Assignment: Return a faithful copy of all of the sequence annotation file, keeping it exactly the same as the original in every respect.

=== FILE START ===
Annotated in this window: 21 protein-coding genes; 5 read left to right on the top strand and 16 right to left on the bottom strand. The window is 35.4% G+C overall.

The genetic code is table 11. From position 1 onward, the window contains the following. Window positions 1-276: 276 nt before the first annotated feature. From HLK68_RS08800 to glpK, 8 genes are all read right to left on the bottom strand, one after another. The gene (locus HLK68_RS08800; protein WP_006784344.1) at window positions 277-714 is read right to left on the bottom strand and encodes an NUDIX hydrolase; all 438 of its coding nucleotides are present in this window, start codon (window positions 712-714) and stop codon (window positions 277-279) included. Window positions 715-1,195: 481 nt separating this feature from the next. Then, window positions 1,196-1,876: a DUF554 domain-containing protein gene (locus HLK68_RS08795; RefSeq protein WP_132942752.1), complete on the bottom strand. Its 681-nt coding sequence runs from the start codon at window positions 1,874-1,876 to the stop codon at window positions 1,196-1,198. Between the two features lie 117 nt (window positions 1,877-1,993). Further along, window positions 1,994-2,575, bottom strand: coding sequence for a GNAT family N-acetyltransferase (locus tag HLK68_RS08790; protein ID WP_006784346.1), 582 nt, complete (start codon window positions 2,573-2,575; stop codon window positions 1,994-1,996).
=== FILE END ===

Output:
Annotated in this window: 21 protein-coding genes; 5 read left to right on the top strand and 16 right to left on the bottom strand. The window is 35.4% G+C overall.

The genetic code is table 11. From position 1 onward, the window contains the following. Window positions 1-276: 276 nt before the first annotated feature. From HLK68_RS08800 to glpK, 8 genes are all read right to left on the bottom strand, one after another. The gene (locus HLK68_RS08800; protein WP_006784344.1) at window positions 277-714 is read right to left on the bottom strand and encodes an NUDIX hydrolase; all 438 of its coding nucleotides are present in this window, start codon (window positions 712-714) and stop codon (window positions 277-279) included. Window positions 715-1,195: 481 nt separating this feature from the next. Then, window positions 1,196-1,876: a DUF554 domain-containing protein gene (locus HLK68_RS08795; RefSeq protein WP_132942752.1), complete on the bottom strand. Its 681-nt coding sequence runs from the start codon at window positions 1,874-1,876 to the stop codon at window positions 1,196-1,198. Between the two features lie 117 nt (window positions 1,877-1,993). Further along, window positions 1,994-2,575, bottom strand: coding sequence for a GNAT family N-acetyltransferase (locus tag HLK68_RS08790; protein ID WP_006784346.1), 582 nt, complete (start codon window positions 2,573-2,575; stop codon window positions 1,994-1,996).